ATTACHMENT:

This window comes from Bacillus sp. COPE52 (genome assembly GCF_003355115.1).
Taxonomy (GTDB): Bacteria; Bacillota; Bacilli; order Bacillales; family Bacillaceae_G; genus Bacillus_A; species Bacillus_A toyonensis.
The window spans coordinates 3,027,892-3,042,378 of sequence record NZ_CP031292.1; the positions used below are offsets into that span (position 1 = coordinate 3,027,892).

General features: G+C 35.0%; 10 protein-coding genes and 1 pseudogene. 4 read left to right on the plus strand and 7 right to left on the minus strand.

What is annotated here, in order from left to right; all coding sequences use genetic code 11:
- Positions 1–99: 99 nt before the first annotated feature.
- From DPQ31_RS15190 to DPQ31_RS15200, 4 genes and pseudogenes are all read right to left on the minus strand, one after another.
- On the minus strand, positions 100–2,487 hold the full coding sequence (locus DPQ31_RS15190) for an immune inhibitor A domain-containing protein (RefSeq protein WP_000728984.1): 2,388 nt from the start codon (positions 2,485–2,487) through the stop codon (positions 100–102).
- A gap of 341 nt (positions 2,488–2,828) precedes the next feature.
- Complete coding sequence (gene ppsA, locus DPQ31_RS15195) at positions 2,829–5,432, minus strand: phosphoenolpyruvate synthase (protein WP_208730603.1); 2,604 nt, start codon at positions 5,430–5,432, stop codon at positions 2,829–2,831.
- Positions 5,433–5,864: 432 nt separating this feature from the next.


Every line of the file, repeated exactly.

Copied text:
This window comes from Bacillus sp. COPE52 (genome assembly GCF_003355115.1).
Taxonomy (GTDB): Bacteria; Bacillota; Bacilli; order Bacillales; family Bacillaceae_G; genus Bacillus_A; species Bacillus_A toyonensis.
The window spans coordinates 3,027,892-3,042,378 of sequence record NZ_CP031292.1; the positions used below are offsets into that span (position 1 = coordinate 3,027,892).

General features: G+C 35.0%; 10 protein-coding genes and 1 pseudogene. 4 read left to right on the plus strand and 7 right to left on the minus strand.

What is annotated here, in order from left to right; all coding sequences use genetic code 11:
- Positions 1–99: 99 nt before the first annotated feature.
- From DPQ31_RS15190 to DPQ31_RS15200, 4 genes and pseudogenes are all read right to left on the minus strand, one after another.
- On the minus strand, positions 100–2,487 hold the full coding sequence (locus DPQ31_RS15190) for an immune inhibitor A domain-containing protein (RefSeq protein WP_000728984.1): 2,388 nt from the start codon (positions 2,485–2,487) through the stop codon (positions 100–102).
- A gap of 341 nt (positions 2,488–2,828) precedes the next feature.
- Complete coding sequence (gene ppsA, locus DPQ31_RS15195) at positions 2,829–5,432, minus strand: phosphoenolpyruvate synthase (protein WP_208730603.1); 2,604 nt, start codon at positions 5,430–5,432, stop codon at positions 2,829–2,831.
- Positions 5,433–5,864: 432 nt separating this feature from the next.